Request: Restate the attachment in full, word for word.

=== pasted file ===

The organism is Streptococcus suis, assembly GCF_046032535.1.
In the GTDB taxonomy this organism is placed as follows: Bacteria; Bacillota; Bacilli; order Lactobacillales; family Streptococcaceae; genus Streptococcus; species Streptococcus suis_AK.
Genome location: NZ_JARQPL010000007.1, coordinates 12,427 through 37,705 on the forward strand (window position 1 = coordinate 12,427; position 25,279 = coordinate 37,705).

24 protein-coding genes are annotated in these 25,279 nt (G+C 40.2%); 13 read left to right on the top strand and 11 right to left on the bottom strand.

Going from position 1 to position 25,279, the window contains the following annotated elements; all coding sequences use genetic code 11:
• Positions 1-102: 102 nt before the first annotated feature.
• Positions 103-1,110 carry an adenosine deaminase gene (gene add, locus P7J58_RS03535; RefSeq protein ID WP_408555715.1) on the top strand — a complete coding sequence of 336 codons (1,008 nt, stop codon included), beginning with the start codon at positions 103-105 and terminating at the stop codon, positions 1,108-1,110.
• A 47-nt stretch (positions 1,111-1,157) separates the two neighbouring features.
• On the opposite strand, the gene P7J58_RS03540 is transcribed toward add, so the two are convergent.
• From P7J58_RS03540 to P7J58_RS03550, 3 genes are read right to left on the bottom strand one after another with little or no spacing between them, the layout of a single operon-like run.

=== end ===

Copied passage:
The organism is Streptococcus suis, assembly GCF_046032535.1.
In the GTDB taxonomy this organism is placed as follows: Bacteria; Bacillota; Bacilli; order Lactobacillales; family Streptococcaceae; genus Streptococcus; species Streptococcus suis_AK.
Genome location: NZ_JARQPL010000007.1, coordinates 12,427 through 37,705 on the forward strand (window position 1 = coordinate 12,427; position 25,279 = coordinate 37,705).

24 protein-coding genes are annotated in these 25,279 nt (G+C 40.2%); 13 read left to right on the top strand and 11 right to left on the bottom strand.

Going from position 1 to position 25,279, the window contains the following annotated elements; all coding sequences use genetic code 11:
• Positions 1-102: 102 nt before the first annotated feature.
• Positions 103-1,110 carry an adenosine deaminase gene (gene add, locus P7J58_RS03535; RefSeq protein ID WP_408555715.1) on the top strand — a complete coding sequence of 336 codons (1,008 nt, stop codon included), beginning with the start codon at positions 103-105 and terminating at the stop codon, positions 1,108-1,110.
• A 47-nt stretch (positions 1,111-1,157) separates the two neighbouring features.
• On the opposite strand, the gene P7J58_RS03540 is transcribed toward add, so the two are convergent.
• From P7J58_RS03540 to P7J58_RS03550, 3 genes are read right to left on the bottom strand one after another with little or no spacing between them, the layout of a single operon-like run.